Not to be a devil's advocate, BUT... If contagious diseases can spread this fast because we're so super-connected, wouldn't it help to be less connected? To lose sixty percent off our world population total and revert to an agrarian hunter-gatherer post-apocalyptic paradise? A couple billion people could die on this planet and--if you didn't know them--would you miss them? Would you weep with frustration at the big statistics in the paper or would you breathe a sigh of relief that real estate prices are finally going down? We could lose half the current population and still only be back to where we were in the 1970s --when we were allowed to worry about these things without being branded as anti-human. And what about the pigs, chickens, goats, cows, and fish who die by the billions daily to feed our combined appetite? Won't someone think of the innocent turkeys and pigs that might have more on the ball than the slack-jawed cradle-to-graver who assumes his red meat just comes magically from the back of the supermarket and gets indignant when an activist shows him photos of an abattoir? If any and all humans weren't 'entitled' by the meat welfare system to a lifetime of free meals they are way too stupid to ever catch for themselves, natural selection might have a fighting chance. To use the TEXAS CHAINSAW analogy, we're a nation of comatose grandpas, too weak to even lift the hammer but still guaranteed a piece of Marilyn Burns, and thus the Burns's are chopped up by the thousands at the Leatherface brand Marilyn packing center. But if a single grandpa dies, oh the humanity!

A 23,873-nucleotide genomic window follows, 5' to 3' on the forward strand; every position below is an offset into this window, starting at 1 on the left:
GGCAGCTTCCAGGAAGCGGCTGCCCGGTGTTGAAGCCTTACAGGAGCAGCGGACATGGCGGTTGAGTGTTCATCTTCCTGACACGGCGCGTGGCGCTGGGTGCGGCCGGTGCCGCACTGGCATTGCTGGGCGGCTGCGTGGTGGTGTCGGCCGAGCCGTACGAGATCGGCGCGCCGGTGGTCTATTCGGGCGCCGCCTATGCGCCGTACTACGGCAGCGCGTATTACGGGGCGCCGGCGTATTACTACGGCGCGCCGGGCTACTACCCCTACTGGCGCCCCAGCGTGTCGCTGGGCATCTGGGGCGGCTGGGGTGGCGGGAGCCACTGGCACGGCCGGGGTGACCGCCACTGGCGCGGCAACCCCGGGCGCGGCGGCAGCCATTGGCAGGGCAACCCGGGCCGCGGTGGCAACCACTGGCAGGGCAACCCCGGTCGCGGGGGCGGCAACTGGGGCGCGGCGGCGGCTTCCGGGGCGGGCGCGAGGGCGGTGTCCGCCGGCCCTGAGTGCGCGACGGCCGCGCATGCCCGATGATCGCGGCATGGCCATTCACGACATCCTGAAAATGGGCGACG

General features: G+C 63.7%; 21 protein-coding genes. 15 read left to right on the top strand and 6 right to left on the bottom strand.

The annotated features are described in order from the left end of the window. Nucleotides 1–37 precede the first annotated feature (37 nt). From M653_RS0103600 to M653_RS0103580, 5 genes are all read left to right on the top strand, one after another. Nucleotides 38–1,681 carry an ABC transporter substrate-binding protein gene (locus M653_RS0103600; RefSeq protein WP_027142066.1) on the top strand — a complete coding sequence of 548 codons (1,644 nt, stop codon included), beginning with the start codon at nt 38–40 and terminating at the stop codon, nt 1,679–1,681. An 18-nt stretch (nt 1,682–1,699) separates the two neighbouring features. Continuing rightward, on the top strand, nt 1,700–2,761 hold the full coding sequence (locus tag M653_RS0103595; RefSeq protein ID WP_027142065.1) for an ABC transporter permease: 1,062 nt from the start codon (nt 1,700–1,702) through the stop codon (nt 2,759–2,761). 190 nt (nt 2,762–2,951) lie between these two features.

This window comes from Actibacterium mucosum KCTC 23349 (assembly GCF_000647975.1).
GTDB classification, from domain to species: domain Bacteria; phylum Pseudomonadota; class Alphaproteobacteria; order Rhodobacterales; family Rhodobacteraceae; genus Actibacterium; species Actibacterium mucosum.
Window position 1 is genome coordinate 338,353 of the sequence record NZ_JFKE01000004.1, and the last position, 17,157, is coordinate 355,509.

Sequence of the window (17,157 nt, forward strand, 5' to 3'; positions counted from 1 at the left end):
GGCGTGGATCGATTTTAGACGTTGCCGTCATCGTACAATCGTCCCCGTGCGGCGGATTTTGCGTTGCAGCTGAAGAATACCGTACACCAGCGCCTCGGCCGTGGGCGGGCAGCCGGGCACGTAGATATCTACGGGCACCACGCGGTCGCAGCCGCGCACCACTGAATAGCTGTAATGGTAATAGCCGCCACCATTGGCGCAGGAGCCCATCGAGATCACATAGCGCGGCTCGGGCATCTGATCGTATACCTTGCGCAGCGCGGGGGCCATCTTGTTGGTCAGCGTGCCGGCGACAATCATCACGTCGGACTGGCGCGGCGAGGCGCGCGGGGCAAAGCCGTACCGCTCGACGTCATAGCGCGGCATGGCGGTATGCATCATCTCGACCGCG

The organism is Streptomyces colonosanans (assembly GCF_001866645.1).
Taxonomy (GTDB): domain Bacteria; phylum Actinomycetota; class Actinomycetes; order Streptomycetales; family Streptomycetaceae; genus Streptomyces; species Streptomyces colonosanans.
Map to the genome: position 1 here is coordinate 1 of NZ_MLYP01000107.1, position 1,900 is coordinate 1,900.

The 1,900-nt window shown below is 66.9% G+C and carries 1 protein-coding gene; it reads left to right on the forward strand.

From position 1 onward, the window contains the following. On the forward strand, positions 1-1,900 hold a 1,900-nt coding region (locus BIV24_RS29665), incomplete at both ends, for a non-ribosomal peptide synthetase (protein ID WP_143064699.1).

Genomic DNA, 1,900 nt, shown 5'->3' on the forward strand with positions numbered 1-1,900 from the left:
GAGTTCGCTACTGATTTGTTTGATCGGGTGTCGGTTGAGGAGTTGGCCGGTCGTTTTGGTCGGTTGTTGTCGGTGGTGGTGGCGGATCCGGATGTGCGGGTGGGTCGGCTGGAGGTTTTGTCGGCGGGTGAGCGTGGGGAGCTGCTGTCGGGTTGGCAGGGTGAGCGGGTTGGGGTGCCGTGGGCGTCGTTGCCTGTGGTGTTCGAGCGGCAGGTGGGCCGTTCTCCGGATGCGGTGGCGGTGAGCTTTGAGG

CONTAGION brings these feeling up by ignoring them, never realizing the animals seen in the film are the only humans worth rooting for, and their welfare is in the hands of sadistic liberals who would kill an entire population of chimps if it might save temporarily extend the life of a single elderly pedophile.
In a way I'm secretly proud of my fellow humans that so many of them seem genuinely concerned for the welfare of those people in places like Indonesia or Rwanda, places they only read about on the news but still feel, by 'virtue' of having read the stories--connected, outraged, and personally responsible. They don't need even to see the faces of the suffering; the statistics alone awaken compassion. Maybe, though, it's all just a pose they've been taught at their bourgeois private schools and somehow Soderbergh's seems enamored of the pose rather than the solution that would make compassion unneccesary.
I personally think that genuine compassion must engage the issues of overpopulation, cruelty to animals and depletion of resources. If you only have food to feed three people, why struggle to keep 30,000 more mouths alive, knowing that in a few years that number will swell to 60,000 because America's fundamentalist Christian bloc won't let you give them condoms? And they'll still be right where we left them, yelling "pan pan pan!" and mimicking eating motions like the beach kids in SUDDENLY LAST SUMMER.